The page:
Over the years, I've found the 80-20 rule to be an extremely useful technique for financial analysis and reporting. As an analytical tool, it can help you distill the interesting details from data. As a reporting tool, it can speed up your ability to identify both problems and opportunities. If you haven't looked at various aspects of your business through the 80-20 prism, I think you'll find it effective. Here are some examples of the ways it has helped me.
Just after I got my M.B.A., I worked as an accounting manager for a division of a large computer manufacturer. My predecessor had designed a monthly exception report for the purchasing department, which showed the variance between actual and standard costs by part number for all shipments during the month. The buyers hated the report because it usually contained about 20 pages of exceptions that they were supposed to research and explain.
Because the buyers usually ignored the hefty report, I asked our programmers to create two 80-20 reports. One of these was a monthly report that never ran more than a page and that listed in descending order all price-variance percentages that were at least 50% above or 50% below standard. Usually these turned out to be data-entry errors, which we could correct quickly.
The other report calculated the total price variance in dollars for each part and then sorted these data from the largest price variance to the smallest. Because I found that the first 2 pages of this report always accounted for more than 80% of the total dollar variance, I gave only these first 2 pages to the buyers. The two reports reduced the buyers' paperwork from about 20 pages of questions that they seldom answered to 3 pages that they always did.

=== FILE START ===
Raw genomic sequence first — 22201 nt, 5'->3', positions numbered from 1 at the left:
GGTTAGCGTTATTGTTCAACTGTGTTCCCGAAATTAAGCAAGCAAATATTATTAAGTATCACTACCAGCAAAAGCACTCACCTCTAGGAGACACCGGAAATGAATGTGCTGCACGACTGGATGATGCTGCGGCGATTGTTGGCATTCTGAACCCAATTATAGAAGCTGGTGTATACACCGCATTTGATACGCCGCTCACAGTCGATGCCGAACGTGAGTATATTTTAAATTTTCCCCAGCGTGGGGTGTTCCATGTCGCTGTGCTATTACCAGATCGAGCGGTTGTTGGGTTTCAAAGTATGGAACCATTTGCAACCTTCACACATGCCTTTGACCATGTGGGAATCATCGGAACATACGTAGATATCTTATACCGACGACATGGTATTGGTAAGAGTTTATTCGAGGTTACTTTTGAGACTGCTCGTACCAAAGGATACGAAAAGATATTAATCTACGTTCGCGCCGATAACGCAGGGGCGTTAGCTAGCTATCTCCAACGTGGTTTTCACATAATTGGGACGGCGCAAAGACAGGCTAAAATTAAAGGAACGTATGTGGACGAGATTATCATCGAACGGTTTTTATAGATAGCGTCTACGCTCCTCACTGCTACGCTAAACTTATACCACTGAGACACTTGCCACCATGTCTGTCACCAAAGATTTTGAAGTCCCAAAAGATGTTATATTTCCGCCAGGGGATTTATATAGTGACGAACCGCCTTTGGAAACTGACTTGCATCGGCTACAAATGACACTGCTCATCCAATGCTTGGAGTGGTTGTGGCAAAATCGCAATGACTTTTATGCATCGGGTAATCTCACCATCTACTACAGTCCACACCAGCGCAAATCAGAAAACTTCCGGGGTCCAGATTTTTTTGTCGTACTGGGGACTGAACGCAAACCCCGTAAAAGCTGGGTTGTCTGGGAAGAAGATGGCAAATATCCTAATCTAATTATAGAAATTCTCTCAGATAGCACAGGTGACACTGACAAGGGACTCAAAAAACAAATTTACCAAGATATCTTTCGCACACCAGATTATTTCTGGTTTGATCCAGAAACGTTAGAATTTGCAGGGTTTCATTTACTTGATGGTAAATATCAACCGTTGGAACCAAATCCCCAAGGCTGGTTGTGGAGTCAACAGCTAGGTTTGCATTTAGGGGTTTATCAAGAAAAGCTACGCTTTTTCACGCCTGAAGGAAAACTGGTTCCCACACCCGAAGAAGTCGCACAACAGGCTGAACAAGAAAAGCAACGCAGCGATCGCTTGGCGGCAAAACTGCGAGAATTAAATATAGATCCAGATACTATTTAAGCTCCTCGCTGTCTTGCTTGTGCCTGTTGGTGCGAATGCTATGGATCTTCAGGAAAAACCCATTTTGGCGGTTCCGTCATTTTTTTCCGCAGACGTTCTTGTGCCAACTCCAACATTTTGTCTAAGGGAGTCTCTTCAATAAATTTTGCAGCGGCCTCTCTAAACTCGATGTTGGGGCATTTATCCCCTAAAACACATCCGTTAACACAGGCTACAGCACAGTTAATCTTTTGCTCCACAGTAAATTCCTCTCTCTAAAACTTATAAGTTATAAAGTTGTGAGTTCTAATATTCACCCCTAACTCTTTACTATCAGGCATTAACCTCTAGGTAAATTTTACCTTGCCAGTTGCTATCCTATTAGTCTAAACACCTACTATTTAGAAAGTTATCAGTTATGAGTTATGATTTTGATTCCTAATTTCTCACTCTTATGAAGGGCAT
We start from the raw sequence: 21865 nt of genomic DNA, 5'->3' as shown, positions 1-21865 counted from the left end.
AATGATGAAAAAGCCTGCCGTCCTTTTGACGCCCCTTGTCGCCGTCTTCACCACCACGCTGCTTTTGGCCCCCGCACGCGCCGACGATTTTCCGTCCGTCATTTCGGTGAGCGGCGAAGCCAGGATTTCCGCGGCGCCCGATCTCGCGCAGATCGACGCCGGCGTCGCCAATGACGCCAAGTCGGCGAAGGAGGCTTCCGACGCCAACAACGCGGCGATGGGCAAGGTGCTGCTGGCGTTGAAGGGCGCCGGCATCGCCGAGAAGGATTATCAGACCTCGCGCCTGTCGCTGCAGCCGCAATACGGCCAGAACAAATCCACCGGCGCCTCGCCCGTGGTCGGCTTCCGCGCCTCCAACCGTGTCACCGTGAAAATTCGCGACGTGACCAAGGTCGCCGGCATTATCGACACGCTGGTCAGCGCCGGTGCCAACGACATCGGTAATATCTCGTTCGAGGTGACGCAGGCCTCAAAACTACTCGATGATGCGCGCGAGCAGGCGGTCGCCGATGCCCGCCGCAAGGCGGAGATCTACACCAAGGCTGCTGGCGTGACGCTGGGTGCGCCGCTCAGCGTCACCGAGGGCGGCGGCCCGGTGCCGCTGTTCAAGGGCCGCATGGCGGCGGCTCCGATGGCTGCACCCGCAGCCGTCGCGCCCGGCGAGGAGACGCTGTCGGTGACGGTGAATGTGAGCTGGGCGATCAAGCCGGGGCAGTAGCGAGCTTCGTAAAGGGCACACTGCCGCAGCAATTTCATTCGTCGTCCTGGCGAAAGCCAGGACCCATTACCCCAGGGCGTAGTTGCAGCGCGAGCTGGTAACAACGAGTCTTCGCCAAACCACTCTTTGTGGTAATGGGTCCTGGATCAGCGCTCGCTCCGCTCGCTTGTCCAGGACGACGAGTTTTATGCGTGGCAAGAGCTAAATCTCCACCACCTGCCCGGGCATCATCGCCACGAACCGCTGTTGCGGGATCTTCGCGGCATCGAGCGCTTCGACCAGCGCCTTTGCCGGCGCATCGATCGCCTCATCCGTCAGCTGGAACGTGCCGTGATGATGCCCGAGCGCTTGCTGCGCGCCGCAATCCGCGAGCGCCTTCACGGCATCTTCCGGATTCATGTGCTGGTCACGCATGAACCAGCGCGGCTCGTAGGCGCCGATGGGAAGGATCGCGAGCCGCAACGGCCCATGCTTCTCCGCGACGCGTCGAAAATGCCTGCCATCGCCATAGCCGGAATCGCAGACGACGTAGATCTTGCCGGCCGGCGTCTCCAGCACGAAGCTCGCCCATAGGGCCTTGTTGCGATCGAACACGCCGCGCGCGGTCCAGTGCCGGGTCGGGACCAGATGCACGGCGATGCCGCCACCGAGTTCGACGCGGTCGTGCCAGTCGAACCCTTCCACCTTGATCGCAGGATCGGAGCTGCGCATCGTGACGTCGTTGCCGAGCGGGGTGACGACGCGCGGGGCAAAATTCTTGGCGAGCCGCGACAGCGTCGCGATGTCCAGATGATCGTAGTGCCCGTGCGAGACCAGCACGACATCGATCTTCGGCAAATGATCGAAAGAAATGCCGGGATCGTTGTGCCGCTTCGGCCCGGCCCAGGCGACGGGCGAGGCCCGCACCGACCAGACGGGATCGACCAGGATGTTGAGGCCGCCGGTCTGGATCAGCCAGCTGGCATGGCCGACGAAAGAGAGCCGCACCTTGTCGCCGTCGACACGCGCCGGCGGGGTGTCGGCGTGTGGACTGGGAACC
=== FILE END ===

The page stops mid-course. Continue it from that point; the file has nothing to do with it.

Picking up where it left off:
Other ways that I often use 80-20 reports are for both sales reporting and analysis. For example, a $50-million company that I worked with was forecasting negative cash flows for the coming year. To see where some of the problems might lie, we did a quick sales analysis. In a computer spreadsheet we listed the yearly forecast for sales, cost of sales, and gross profits for each product, and then sorted these products according to the gross profit, going from the largest to the smallest.
It turned out that roughly 25% of the company's products contributed 80% of its gross profit and that about 75% of these products contributed more than 95% of the profits. A quick analysis of the sales information made it seem that the company could slash both inventory and administrative expenses, and generate a positive cash flow, merely by dropping the least profitable 25% of its products.
Of course, this wasn't the end of the analysis. Many of the overhead costs allocated to the products at the bottom of the list would not have gone away if the company had dropped the poorly performing products. Some of the poor performers were new products and needed time to develop. Others were loss leaders, making the sale of more profitable products possible. Even so, the 80-20 analysis suggested two sets of actions. First, it highlighted several products the company needed to discontinue, which would save administrative expenses, inventory costs, and factory space. Second, it pointed out many products that needed a price increase, a cost reduction, or both.